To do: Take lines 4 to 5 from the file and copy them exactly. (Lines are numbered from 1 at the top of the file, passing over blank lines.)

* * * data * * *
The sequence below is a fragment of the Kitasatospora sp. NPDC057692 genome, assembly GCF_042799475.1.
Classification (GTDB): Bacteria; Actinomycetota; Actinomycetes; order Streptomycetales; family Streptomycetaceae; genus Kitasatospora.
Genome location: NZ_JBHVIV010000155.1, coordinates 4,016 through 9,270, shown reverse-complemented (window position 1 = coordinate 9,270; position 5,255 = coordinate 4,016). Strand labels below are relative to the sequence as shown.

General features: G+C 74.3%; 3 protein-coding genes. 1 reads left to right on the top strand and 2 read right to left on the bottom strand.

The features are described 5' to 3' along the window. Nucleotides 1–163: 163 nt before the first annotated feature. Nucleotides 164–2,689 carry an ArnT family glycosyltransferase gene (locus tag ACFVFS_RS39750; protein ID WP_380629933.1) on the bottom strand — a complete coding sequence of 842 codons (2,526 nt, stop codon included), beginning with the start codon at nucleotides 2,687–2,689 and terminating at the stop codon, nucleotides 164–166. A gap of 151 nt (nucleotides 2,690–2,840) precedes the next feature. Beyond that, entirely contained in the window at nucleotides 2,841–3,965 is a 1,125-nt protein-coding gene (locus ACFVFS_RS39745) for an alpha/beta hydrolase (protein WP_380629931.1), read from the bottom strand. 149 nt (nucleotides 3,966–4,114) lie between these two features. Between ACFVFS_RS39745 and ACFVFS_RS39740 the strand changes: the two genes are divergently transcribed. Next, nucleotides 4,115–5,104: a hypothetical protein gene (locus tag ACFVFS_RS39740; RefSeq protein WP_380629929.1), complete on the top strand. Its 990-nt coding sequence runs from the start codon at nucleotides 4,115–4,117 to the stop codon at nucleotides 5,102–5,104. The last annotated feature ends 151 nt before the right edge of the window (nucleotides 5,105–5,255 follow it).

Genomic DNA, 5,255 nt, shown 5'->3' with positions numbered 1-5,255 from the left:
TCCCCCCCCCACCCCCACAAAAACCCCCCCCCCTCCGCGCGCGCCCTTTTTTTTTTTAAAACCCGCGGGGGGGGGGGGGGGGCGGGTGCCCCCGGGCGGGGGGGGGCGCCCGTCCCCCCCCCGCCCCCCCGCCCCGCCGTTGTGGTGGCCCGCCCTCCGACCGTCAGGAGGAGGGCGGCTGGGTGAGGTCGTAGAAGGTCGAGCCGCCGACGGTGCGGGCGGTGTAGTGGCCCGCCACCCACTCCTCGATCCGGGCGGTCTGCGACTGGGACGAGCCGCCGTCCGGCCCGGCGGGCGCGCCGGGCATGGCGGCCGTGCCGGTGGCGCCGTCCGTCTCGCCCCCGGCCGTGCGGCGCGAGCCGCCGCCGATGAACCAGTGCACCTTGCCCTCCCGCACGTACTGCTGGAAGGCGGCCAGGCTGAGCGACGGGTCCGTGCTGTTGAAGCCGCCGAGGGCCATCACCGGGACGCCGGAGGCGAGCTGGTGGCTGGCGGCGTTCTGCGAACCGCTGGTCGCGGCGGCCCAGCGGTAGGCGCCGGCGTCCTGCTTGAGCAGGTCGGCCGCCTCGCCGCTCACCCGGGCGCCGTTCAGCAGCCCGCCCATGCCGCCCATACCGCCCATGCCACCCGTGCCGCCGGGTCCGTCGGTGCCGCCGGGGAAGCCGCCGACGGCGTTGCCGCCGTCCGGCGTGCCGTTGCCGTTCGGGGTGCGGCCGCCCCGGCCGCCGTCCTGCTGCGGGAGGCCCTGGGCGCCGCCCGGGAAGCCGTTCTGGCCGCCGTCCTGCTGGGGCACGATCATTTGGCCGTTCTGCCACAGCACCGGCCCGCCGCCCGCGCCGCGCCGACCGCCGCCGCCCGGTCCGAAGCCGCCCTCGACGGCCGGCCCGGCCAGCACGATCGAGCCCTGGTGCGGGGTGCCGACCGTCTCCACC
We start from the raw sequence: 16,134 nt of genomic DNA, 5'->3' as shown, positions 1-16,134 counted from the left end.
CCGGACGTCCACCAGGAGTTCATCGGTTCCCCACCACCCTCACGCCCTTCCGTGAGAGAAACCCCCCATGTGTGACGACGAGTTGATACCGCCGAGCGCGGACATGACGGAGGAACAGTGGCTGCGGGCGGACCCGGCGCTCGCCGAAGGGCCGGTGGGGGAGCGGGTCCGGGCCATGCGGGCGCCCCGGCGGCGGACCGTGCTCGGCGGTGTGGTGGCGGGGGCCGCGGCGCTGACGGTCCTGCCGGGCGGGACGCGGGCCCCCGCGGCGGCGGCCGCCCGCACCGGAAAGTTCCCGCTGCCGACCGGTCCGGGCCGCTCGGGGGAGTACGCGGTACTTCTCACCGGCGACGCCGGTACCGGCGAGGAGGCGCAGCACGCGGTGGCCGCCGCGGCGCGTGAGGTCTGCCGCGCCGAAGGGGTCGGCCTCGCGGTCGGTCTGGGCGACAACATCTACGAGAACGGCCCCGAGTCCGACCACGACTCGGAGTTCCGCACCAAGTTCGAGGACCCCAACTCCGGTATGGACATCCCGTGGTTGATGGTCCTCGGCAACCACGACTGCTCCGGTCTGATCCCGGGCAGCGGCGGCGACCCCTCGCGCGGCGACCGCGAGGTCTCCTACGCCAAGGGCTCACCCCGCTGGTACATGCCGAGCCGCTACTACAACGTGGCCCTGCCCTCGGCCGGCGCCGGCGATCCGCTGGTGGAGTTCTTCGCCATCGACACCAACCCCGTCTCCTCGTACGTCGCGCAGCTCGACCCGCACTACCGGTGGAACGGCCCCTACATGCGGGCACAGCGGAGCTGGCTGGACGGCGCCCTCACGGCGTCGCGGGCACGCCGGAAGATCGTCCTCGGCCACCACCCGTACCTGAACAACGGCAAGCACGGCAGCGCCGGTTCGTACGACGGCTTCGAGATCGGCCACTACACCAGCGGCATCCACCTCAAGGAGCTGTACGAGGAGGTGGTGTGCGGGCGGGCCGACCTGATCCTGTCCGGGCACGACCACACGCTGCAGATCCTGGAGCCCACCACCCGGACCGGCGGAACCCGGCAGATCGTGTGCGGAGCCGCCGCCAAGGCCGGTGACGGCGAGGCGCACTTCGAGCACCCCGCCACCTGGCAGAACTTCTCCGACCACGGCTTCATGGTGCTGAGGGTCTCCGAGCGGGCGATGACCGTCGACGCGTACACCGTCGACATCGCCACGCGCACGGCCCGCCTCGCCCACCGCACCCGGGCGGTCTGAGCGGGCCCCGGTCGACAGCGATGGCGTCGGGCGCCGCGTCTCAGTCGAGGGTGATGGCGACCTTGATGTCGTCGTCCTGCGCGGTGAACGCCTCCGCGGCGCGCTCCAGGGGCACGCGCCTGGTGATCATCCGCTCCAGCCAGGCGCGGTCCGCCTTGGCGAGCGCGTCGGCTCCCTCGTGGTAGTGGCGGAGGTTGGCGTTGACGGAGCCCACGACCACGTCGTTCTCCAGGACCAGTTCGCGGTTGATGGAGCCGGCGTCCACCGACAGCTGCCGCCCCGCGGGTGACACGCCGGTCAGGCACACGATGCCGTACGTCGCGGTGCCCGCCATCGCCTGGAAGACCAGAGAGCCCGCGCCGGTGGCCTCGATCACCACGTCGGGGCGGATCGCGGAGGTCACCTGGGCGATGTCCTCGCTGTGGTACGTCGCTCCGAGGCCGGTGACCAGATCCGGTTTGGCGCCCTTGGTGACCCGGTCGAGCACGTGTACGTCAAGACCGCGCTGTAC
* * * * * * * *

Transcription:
General features: G+C 74.3%; 3 protein-coding genes. 1 reads left to right on the top strand and 2 read right to left on the bottom strand.

The features are described 5' to 3' along the window. Nucleotides 1–163: 163 nt before the first annotated feature. Nucleotides 164–2,689 carry an ArnT family glycosyltransferase gene (locus tag ACFVFS_RS39750; protein ID WP_380629933.1) on the bottom strand — a complete coding sequence of 842 codons (2,526 nt, stop codon included), beginning with the start codon at nucleotides 2,687–2,689 and terminating at the stop codon, nucleotides 164–166. A gap of 151 nt (nucleotides 2,690–2,840) precedes the next feature. Beyond that, entirely contained in the window at nucleotides 2,841–3,965 is a 1,125-nt protein-coding gene (locus ACFVFS_RS39745) for an alpha/beta hydrolase (protein WP_380629931.1), read from the bottom strand. 149 nt (nucleotides 3,966–4,114) lie between these two features. Between ACFVFS_RS39745 and ACFVFS_RS39740 the strand changes: the two genes are divergently transcribed. Next, nucleotides 4,115–5,104: a hypothetical protein gene (locus tag ACFVFS_RS39740; RefSeq protein WP_380629929.1), complete on the top strand. Its 990-nt coding sequence runs from the start codon at nucleotides 4,115–4,117 to the stop codon at nucleotides 5,102–5,104. The last annotated feature ends 151 nt before the right edge of the window (nucleotides 5,105–5,255 follow it).